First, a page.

Regardless of the subgenre it occupies, a general rule of comedy should be that it at least makes an audience laugh. Therefore, it is mission accomplished for I Am A Knife WIth Legs, the deliriously funny and whimsical film from first-time director Bennett Jones who also does producing, editing, the score, writing, musical accompaniment and much more. Running a brief 83 minutes, this is a nearly perfectly paced comedy that works on so many levels. Bennett isn’t afraid of lo-fi effects, as the opening minutes clearly show, but he also makes it endearing enough by playing with continuity issues and even getting into some emotional moments as well. This is the kind of low-budget comedy that makes one wonder why some of the studio features that hit cinemas aren’t nearly as funny.

Fans of Flight of the Conchords should take note as the music is deliriously catchy, Bennett has a perfect monotone deadpan delivery, and the general whimsical nature of the comedy feels like an extension of that series. But to be sure, Bennett has been in production in various states on this for six years so there is no cribbing or anything nefarious about this. The film features four actors and only two of them are in it for any stretch of time, but I Am A Knife With Legs’ Bene (pronounced like beignet) is the main character, an international rock superstar hiding out in LA complete with ridiculous outfit. His t-shirts have a large circular hole cut in the middle of it (Bennett is in good shape) that end up being a humorous touch as you watch him go from outfit to outfit that all have the same feel.


Rough drawings are used with Bennett doing voice0over to narrate throughout. Through this we learn that Bene has a fatwa put out against him by a mysterious user using, a fictional website where people can put a religious hit on someone. So Bene is preparing for numerous assassins with his trusty friend Beefy (Will Crest) helping. We also learn about some of his background and why he has a sadness to him — it’s a nice sidetrack and as Bennett described, the film really revolves around having a central story, but being unafraid to go off on tangents for the sake of comedy.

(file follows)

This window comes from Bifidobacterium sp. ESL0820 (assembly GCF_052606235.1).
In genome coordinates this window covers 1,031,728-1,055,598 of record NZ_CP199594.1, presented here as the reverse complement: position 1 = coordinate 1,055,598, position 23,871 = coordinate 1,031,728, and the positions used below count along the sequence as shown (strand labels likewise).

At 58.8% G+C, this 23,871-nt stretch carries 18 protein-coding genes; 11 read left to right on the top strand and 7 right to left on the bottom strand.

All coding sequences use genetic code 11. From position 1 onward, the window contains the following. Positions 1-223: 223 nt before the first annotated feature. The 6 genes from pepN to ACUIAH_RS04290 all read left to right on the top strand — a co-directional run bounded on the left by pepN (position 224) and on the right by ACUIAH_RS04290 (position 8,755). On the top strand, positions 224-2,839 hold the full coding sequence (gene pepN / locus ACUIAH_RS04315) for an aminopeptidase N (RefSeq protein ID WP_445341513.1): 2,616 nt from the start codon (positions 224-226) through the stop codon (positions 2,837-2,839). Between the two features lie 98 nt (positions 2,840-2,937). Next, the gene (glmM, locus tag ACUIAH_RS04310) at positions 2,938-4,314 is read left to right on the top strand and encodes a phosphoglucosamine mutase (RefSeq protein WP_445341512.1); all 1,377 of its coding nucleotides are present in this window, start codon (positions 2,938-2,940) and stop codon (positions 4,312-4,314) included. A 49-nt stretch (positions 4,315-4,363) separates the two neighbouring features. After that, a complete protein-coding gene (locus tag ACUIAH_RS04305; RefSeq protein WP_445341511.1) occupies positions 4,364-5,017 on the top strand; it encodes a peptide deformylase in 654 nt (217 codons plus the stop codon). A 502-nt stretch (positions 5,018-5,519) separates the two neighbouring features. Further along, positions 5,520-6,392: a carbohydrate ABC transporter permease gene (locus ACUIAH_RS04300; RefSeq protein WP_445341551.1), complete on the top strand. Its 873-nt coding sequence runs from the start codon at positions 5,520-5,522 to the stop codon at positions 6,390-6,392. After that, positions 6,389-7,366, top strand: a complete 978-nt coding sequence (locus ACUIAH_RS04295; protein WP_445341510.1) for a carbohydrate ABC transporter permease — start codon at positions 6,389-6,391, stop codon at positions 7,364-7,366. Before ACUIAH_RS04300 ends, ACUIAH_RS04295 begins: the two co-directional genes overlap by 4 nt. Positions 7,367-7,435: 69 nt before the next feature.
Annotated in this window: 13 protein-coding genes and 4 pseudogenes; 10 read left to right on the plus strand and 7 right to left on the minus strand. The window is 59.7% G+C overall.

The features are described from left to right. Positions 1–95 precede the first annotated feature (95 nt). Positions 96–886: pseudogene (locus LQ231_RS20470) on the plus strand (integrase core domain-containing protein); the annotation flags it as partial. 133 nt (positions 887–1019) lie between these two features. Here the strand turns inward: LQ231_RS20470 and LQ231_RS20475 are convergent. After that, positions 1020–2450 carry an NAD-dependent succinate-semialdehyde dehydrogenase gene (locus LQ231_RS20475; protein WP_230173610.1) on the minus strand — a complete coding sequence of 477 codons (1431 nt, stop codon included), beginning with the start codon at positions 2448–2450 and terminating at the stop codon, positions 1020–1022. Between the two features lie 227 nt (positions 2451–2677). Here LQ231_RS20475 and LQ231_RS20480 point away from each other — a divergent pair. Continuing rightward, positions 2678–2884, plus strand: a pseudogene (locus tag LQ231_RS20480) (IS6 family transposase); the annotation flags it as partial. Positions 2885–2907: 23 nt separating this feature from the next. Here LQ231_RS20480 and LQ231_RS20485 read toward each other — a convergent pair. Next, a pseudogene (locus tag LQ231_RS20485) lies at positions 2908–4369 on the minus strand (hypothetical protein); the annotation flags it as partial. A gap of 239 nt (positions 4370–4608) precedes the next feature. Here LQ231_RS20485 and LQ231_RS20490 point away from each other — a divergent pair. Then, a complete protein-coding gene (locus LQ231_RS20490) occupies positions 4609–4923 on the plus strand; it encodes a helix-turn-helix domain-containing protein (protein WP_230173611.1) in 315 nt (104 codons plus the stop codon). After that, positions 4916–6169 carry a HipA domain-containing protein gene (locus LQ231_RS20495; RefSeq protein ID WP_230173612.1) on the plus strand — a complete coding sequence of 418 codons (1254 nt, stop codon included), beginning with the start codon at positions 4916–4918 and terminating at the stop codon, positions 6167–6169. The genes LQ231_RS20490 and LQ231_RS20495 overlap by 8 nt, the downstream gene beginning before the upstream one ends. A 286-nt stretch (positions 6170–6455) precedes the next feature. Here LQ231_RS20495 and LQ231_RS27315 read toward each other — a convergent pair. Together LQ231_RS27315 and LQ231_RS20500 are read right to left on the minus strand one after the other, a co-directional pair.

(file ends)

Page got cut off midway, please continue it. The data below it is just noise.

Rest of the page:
Bennett is clearly an intelligent and quick-witted comedian and it’s nice to see that he gets out of his own way to let the laughs resonate. While not quite a laugh a minute, this is easily one of the funniest films I’ve had the pleasure of watching this year. Richly told in lo-fi glory, I Am A Knife With Legs is a film that won’t land with everyone, but should have a wide enough audience if you’re game for something a bit more charming than it is polished.

I Am a Knife With Legs screened at Fantastic Fest and is seeking U.S. distribution. See the trailer above.

Grade: B

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